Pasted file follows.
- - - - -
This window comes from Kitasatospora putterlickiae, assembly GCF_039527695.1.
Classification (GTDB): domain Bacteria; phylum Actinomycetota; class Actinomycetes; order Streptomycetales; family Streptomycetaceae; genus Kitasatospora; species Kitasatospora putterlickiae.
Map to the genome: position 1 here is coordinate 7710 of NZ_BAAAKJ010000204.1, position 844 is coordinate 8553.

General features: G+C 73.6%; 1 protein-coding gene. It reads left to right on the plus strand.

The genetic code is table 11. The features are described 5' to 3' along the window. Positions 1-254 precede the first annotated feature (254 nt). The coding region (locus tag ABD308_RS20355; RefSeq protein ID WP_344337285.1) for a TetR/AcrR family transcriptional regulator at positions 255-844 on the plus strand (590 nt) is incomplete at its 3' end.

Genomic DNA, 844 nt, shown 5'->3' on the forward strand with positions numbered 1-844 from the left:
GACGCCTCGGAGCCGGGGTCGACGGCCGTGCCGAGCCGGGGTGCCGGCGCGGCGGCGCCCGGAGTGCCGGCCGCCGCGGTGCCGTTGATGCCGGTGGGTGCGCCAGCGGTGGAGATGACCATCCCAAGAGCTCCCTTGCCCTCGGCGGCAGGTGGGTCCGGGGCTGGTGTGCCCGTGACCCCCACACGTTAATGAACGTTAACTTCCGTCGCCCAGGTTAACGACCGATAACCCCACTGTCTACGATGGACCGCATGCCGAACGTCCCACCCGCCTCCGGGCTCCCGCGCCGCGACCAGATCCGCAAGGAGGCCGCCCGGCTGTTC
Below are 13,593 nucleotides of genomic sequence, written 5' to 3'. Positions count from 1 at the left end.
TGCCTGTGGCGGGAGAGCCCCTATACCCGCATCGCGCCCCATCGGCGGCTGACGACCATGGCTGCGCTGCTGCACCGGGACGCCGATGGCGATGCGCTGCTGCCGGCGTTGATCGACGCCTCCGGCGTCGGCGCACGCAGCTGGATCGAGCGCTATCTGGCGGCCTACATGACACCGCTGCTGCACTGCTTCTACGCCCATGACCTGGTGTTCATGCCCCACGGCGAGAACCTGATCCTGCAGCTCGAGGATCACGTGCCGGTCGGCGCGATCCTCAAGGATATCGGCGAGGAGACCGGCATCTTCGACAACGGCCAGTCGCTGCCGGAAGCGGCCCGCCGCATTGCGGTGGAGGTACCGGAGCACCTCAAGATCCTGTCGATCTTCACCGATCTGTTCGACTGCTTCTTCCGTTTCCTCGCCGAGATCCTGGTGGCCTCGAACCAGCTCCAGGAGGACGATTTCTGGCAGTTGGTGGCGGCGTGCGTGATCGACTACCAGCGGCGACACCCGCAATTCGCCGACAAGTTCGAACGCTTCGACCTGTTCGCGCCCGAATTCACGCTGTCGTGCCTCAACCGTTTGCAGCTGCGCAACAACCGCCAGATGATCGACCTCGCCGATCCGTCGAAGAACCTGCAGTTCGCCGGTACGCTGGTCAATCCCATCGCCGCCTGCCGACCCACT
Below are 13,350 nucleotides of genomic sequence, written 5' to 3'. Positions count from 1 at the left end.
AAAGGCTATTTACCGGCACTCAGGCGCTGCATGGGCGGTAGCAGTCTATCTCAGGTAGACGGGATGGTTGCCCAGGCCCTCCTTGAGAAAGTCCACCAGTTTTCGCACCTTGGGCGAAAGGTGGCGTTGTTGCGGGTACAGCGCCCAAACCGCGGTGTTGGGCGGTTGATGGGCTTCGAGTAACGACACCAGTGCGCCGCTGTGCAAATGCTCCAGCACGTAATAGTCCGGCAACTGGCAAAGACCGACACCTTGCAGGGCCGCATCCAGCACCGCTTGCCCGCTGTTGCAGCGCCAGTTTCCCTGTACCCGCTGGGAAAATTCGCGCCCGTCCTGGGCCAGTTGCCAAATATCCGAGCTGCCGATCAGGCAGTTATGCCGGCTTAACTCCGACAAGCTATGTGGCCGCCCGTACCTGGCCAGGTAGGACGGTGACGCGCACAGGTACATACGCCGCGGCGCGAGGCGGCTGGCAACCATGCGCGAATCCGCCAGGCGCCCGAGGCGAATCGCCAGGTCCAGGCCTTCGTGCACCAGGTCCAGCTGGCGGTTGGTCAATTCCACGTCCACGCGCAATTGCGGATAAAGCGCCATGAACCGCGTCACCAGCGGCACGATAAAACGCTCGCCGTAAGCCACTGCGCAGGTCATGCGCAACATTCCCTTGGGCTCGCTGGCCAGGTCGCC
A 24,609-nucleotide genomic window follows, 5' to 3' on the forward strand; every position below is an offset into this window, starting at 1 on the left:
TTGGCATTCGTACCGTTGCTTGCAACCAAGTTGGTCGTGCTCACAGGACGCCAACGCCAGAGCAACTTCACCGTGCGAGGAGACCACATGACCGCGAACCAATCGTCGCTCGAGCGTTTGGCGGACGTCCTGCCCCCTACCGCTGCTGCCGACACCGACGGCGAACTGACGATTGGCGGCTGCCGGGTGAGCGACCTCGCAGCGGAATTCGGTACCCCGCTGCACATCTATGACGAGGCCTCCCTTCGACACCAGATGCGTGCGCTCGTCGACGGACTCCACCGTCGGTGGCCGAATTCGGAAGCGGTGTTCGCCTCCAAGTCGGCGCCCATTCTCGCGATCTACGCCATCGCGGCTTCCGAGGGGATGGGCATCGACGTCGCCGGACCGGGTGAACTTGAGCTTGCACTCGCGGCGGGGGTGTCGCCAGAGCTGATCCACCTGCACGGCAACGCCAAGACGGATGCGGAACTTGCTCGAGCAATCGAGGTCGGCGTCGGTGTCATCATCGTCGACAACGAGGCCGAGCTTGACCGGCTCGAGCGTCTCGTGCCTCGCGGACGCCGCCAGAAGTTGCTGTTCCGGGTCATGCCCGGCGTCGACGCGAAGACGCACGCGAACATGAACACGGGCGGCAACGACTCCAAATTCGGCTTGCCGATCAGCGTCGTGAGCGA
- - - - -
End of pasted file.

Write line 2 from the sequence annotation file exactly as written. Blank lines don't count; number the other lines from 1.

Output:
Classification (GTDB): domain Bacteria; phylum Actinomycetota; class Actinomycetes; order Streptomycetales; family Streptomycetaceae; genus Kitasatospora; species Kitasatospora putterlickiae.